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State early care and education public policy developments: Fiscal year 2012

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Author: 
National Association for the Education of Young Children
Publication Date: 
15 Feb 2012
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Summary:

For Fiscal Year 2012, states faced many funding and policy challenges as a result of budget deficits. States continued to spend down their federal American Recovery and Reinvestment Act (ARRA) funds while they faced severe crises with their own funds. As a result, many of the highlights in
this document reflect reductions in state investments in early childhood education, higher education, and elementary and secondary public education. Several states reduced their public contributions to privatepublic partnerships and followed the previous year’s trend of changes to the child care subsidy system (particularly in family eligibility and copayments) that negatively impacted access to child care by low-income families.

One of the most noticeable trends was the reduction of state funds for prekindergarten programs. Although some states were able to maintain their funding with remaining ARRA funds, 19 out of the 40 states with pre-K programs reduced their per-child funding. According to the Center for Budget and Policy Priorities, 37 states reduced their investments in public elementary and secondary education and 30 states reduced spending on K−12 education to 2008 levels. A report by the National Women’s Law Center shows that state child care subsidy policies were worse in at least one category than in 2010.

Despite tight finances, some states have continued building their early childhood systems through their Advisory Councils on Early Childhood Education and Care (also known as Early Childhood Advisory Councils) and through enhancing or implementing their quality rating and improvement systems (QRIS) and professional development systems. The continued focus on and investment in building statewide early childhood data systems and on refining and expanding QRIS (key components of the federal Race to The Top—Early Learning Challenge grants) show that certain policy changes can work hand in hand with the federal vision and plans for state investment in early care and education.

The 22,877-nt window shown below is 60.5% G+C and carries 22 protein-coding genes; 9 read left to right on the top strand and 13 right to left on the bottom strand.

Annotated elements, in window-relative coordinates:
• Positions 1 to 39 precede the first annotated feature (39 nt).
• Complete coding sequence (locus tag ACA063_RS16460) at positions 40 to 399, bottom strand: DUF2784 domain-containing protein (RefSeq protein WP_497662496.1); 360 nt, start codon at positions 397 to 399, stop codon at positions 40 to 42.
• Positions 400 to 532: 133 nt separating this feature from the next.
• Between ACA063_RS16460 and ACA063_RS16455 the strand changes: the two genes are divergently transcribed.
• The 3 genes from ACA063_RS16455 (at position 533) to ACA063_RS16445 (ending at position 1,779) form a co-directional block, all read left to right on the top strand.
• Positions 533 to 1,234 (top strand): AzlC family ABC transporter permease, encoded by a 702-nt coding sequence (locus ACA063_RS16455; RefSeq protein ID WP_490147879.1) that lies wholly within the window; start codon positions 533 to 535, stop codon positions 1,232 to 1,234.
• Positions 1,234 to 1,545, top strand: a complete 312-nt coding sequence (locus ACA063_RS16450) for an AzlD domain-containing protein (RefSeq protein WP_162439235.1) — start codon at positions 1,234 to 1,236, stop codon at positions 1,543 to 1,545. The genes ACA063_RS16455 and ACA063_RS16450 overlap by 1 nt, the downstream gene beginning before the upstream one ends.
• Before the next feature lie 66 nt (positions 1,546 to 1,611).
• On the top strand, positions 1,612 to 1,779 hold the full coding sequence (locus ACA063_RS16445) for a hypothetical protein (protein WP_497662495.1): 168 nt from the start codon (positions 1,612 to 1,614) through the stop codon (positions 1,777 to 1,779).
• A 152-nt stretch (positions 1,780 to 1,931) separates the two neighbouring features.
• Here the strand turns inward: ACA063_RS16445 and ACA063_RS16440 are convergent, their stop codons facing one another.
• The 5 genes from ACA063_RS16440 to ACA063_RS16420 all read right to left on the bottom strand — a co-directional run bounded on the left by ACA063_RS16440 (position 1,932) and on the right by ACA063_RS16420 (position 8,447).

Several states also benefitted from the new Maternal, Infant, and Early Childhood Home Visiting Program, enacted in March 2010 as part of the Patient Protection and Affordable Care Act. Over five years, the federal program will award $1.5B to states to expand evidence-based, voluntary
home-visiting programs for pregnant women and caregivers of young children in at-risk communities.

Another key development has been the Common Core State Standards for K−12 English Language Arts and Mathematics, which were finalized in June 2010. To date, 41 states (including the District of Columbia) have adopted these standards.

This document is only a highlight of state developments. It does not include all legislation filed or other pending policy changes; instead, it highlights selected enacted legislation; new initiatives approved by the state executive branch; major funding increases, decreases, or levelfunding;
and additional significant fiscal or policy changes that impact early childhood education.

report
Entered Date: 
21 Feb 2012
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